Ancient meets modern

Features Middle East
Ancient meets modern

Saudi Arabia has, in recent years, reached out to the world of leisure and business tourism with international campaigns. it is a destination looking to make a mark, a sentiment reflected by its stunning Mirror building in Al-‘ula.

Saudi Arabia is the second biggest tourism destination in the Middle East, although most has been religious tourism. Advertising and marketing campaigns, allied to some new visa options, helped push the Kingdom’s international tourism sector’s value to over $25bn in 2019. Tourist visas, including e-visas, were introduced for citizens of 49 countries for a fee of $80. That first rush of tourists was led by those from China, the UK and the US.

Although in-person conference business at Riyadh International Convention and Exhibition Centre – the Kingdom’s No. 1 congress facility – remains suspended due to Covid, the facility had been recording 70% occupancy rates pre-pandemic and has regularly staged major national events. It is also a member of the Arab Union for International Exhibitions and Conventions. The RICEC calendar of major events does show bookings from September 2021, albeit mainly national Saudi events.

Saudi Arabia, like most, has embraced hybrid conferencing too, with the hosting of the G20 Summit with world leaders online in November 2020.

When pandemic restrictions do ease, the Kingdom’s Vision 2030 will be the strategic blueprint for modernising the country and creating new sources of revenue and job creation as the country continues to reduce its reliance on the energy sector.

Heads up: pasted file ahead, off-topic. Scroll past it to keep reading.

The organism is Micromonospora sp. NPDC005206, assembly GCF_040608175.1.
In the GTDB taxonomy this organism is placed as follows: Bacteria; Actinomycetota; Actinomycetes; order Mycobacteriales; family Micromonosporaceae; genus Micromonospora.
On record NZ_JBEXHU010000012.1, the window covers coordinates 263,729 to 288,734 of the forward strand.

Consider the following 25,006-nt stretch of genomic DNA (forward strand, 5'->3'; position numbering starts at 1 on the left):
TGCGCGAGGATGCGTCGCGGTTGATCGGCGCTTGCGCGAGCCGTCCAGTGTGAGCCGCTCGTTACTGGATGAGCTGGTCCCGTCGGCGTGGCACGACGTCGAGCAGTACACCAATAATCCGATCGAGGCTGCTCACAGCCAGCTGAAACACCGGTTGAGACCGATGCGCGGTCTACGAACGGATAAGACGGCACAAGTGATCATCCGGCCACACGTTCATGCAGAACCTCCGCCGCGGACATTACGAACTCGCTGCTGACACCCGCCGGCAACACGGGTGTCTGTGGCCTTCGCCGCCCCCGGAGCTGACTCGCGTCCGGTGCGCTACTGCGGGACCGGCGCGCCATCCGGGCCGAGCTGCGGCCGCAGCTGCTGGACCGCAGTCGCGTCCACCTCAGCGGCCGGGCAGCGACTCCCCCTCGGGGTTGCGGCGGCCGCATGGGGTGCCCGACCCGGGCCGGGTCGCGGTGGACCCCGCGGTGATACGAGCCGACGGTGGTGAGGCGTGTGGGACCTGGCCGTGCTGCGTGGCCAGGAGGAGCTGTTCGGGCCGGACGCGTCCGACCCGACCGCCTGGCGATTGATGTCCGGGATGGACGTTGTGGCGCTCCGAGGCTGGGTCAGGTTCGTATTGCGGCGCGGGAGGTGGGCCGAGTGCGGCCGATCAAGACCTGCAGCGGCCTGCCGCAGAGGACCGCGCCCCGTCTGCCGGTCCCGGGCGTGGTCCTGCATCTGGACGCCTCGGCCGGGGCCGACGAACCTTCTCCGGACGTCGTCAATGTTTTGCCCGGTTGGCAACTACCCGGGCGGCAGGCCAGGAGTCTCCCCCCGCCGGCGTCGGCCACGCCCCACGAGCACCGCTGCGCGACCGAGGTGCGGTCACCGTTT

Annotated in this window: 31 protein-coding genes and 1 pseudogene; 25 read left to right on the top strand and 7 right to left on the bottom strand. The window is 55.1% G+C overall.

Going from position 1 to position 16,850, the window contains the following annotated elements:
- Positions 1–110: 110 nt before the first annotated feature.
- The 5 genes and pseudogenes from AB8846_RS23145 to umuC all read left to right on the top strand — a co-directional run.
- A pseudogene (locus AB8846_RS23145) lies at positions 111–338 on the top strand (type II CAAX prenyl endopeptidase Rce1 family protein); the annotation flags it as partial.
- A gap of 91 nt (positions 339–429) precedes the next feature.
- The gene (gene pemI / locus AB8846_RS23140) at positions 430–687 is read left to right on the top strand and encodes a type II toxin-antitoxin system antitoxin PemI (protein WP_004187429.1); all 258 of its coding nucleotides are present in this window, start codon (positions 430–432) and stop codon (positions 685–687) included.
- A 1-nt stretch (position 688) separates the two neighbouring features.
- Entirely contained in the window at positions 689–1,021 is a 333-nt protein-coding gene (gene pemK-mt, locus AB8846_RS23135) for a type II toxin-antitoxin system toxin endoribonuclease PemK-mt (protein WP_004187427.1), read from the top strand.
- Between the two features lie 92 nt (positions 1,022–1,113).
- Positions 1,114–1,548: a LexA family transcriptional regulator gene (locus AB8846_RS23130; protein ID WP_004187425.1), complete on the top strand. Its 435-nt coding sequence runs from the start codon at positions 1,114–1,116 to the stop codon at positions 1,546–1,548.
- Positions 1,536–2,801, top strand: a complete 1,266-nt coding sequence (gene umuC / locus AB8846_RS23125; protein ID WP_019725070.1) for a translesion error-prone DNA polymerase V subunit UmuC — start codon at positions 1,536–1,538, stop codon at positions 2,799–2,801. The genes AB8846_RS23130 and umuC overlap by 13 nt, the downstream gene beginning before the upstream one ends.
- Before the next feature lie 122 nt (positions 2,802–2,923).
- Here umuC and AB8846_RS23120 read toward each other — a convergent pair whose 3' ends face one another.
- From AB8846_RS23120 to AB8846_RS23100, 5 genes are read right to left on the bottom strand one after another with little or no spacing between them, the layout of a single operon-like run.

Tourism and business tourism have a role here including via the so-called ‘giga’ infrastructure projects that are being built throughout the Kingdom. Vision 2030 aims to raise the contribution of tourism from 3% of GDP, to 10%  by 2030.

Mirror on MICE

Al-’Ula in the northwest of Saudi Arabia is home to many thousands of years of history, and is likely to be a focus of any future high-end incentives travel. Recognised as a crossroads of 7,000 years of successive civilisations, it is 325km north of Medina.

Historically, Al-’Ula  became a vital crossroads along the famous incense trading routes, running from southern Arabia north into Egypt, the Mediterranean and beyond. With oases dotting the area, it offered much-needed respite for weary travellers.

Sandstone mountains add to the dramatic backdrop of Al-’Ula’s geography and geology. It is here that you will find Maraya, or ‘Mirror’ in Arabic, a multi-purpose concert and world-class event venue and a true feat of modern engineering. It is a structure wrapped in 10,000sqm of mirrors.

Designed by Italian Architects Gio Forma, Maraya is a centrepiece in Saudi Arabia’s ambitious development plans.

Stars including José Carreras, Lionel Richie and Andrea Bocelli, have performed to sold-out audiences at Maraya.  The venue has already hosted 18 Nobel laureates during a conference and caters for events via three main dining areas and an open-air roof terrace.

Managing Editor, Conference News & Conference & Meetings World. Write Paul an E-mail

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